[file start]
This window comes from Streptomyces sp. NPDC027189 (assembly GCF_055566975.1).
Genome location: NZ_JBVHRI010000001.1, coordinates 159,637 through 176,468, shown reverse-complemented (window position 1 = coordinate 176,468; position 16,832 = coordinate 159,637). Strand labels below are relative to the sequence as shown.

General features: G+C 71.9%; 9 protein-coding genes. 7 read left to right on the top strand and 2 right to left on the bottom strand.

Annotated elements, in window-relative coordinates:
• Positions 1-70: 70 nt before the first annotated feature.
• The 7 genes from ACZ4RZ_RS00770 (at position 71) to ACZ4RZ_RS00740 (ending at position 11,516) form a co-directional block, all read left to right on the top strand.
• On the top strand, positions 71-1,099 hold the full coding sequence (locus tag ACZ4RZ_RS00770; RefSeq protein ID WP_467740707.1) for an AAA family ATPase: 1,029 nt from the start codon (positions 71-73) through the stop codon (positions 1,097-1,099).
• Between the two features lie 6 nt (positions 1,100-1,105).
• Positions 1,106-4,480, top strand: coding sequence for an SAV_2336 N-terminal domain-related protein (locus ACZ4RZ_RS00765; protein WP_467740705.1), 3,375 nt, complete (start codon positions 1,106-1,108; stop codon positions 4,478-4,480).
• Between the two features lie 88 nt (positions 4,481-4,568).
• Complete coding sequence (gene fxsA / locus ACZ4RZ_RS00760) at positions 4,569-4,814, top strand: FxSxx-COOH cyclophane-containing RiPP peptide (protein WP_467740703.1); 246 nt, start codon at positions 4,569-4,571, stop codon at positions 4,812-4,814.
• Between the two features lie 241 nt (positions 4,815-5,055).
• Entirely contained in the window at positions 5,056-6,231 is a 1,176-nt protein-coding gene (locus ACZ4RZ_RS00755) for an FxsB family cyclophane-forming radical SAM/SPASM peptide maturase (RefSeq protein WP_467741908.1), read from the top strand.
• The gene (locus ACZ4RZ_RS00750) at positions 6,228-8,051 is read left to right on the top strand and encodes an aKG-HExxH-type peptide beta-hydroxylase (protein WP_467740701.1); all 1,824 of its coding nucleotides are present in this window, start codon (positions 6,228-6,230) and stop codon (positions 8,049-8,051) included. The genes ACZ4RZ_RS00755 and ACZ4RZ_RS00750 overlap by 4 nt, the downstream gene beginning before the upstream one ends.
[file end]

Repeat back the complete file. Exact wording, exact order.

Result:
This window comes from Streptomyces sp. NPDC027189 (assembly GCF_055566975.1).
Genome location: NZ_JBVHRI010000001.1, coordinates 159,637 through 176,468, shown reverse-complemented (window position 1 = coordinate 176,468; position 16,832 = coordinate 159,637). Strand labels below are relative to the sequence as shown.

General features: G+C 71.9%; 9 protein-coding genes. 7 read left to right on the top strand and 2 right to left on the bottom strand.

Annotated elements, in window-relative coordinates:
• Positions 1-70: 70 nt before the first annotated feature.
• The 7 genes from ACZ4RZ_RS00770 (at position 71) to ACZ4RZ_RS00740 (ending at position 11,516) form a co-directional block, all read left to right on the top strand.
• On the top strand, positions 71-1,099 hold the full coding sequence (locus tag ACZ4RZ_RS00770; RefSeq protein ID WP_467740707.1) for an AAA family ATPase: 1,029 nt from the start codon (positions 71-73) through the stop codon (positions 1,097-1,099).
• Between the two features lie 6 nt (positions 1,100-1,105).
• Positions 1,106-4,480, top strand: coding sequence for an SAV_2336 N-terminal domain-related protein (locus ACZ4RZ_RS00765; protein WP_467740705.1), 3,375 nt, complete (start codon positions 1,106-1,108; stop codon positions 4,478-4,480).
• Between the two features lie 88 nt (positions 4,481-4,568).
• Complete coding sequence (gene fxsA / locus ACZ4RZ_RS00760) at positions 4,569-4,814, top strand: FxSxx-COOH cyclophane-containing RiPP peptide (protein WP_467740703.1); 246 nt, start codon at positions 4,569-4,571, stop codon at positions 4,812-4,814.
• Between the two features lie 241 nt (positions 4,815-5,055).
• Entirely contained in the window at positions 5,056-6,231 is a 1,176-nt protein-coding gene (locus ACZ4RZ_RS00755) for an FxsB family cyclophane-forming radical SAM/SPASM peptide maturase (RefSeq protein WP_467741908.1), read from the top strand.
• The gene (locus ACZ4RZ_RS00750) at positions 6,228-8,051 is read left to right on the top strand and encodes an aKG-HExxH-type peptide beta-hydroxylase (protein WP_467740701.1); all 1,824 of its coding nucleotides are present in this window, start codon (positions 6,228-6,230) and stop codon (positions 8,049-8,051) included. The genes ACZ4RZ_RS00755 and ACZ4RZ_RS00750 overlap by 4 nt, the downstream gene beginning before the upstream one ends.